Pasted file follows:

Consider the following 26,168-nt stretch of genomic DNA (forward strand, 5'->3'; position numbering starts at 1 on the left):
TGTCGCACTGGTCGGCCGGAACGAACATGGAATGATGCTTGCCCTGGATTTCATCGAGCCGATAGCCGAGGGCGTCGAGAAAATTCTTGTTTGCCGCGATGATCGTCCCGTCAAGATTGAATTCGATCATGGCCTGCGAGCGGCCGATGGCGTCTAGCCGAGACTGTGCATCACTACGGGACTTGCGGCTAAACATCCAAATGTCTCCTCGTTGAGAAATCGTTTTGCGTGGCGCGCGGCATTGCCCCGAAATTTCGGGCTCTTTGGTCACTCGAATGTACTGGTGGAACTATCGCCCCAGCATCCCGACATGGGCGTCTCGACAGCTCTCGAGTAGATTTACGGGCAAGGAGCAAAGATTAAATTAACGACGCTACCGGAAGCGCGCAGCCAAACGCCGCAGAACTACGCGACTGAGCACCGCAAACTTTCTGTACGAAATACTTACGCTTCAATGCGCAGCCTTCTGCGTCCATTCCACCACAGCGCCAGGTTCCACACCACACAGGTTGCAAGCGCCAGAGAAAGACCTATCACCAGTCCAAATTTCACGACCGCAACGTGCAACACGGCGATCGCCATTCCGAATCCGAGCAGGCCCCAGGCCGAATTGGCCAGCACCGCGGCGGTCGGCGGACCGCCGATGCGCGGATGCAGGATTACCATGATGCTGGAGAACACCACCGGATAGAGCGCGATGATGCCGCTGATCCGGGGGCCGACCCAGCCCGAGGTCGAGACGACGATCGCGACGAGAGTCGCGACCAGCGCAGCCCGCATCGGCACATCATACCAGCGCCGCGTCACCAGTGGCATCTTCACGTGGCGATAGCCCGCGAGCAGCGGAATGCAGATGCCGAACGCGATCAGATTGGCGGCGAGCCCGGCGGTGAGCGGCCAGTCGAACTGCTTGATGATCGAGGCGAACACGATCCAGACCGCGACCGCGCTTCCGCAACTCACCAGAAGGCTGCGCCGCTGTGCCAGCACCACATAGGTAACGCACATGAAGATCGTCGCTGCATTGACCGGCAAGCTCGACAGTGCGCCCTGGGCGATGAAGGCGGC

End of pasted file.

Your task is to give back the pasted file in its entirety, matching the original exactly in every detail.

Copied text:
Consider the following 26,168-nt stretch of genomic DNA (forward strand, 5'->3'; position numbering starts at 1 on the left):
TGTCGCACTGGTCGGCCGGAACGAACATGGAATGATGCTTGCCCTGGATTTCATCGAGCCGATAGCCGAGGGCGTCGAGAAAATTCTTGTTTGCCGCGATGATCGTCCCGTCAAGATTGAATTCGATCATGGCCTGCGAGCGGCCGATGGCGTCTAGCCGAGACTGTGCATCACTACGGGACTTGCGGCTAAACATCCAAATGTCTCCTCGTTGAGAAATCGTTTTGCGTGGCGCGCGGCATTGCCCCGAAATTTCGGGCTCTTTGGTCACTCGAATGTACTGGTGGAACTATCGCCCCAGCATCCCGACATGGGCGTCTCGACAGCTCTCGAGTAGATTTACGGGCAAGGAGCAAAGATTAAATTAACGACGCTACCGGAAGCGCGCAGCCAAACGCCGCAGAACTACGCGACTGAGCACCGCAAACTTTCTGTACGAAATACTTACGCTTCAATGCGCAGCCTTCTGCGTCCATTCCACCACAGCGCCAGGTTCCACACCACACAGGTTGCAAGCGCCAGAGAAAGACCTATCACCAGTCCAAATTTCACGACCGCAACGTGCAACACGGCGATCGCCATTCCGAATCCGAGCAGGCCCCAGGCCGAATTGGCCAGCACCGCGGCGGTCGGCGGACCGCCGATGCGCGGATGCAGGATTACCATGATGCTGGAGAACACCACCGGATAGAGCGCGATGATGCCGCTGATCCGGGGGCCGACCCAGCCCGAGGTCGAGACGACGATCGCGACGAGAGTCGCGACCAGCGCAGCCCGCATCGGCACATCATACCAGCGCCGCGTCACCAGTGGCATCTTCACGTGGCGATAGCCCGCGAGCAGCGGAATGCAGATGCCGAACGCGATCAGATTGGCGGCGAGCCCGGCGGTGAGCGGCCAGTCGAACTGCTTGATGATCGAGGCGAACACGATCCAGACCGCGACCGCGCTTCCGCAACTCACCAGAAGGCTGCGCCGCTGTGCCAGCACCACATAGGTAACGCACATGAAGATCGTCGCTGCATTGACCGGCAAGCTCGACAGTGCGCCCTGGGCGATGAAGGCGGC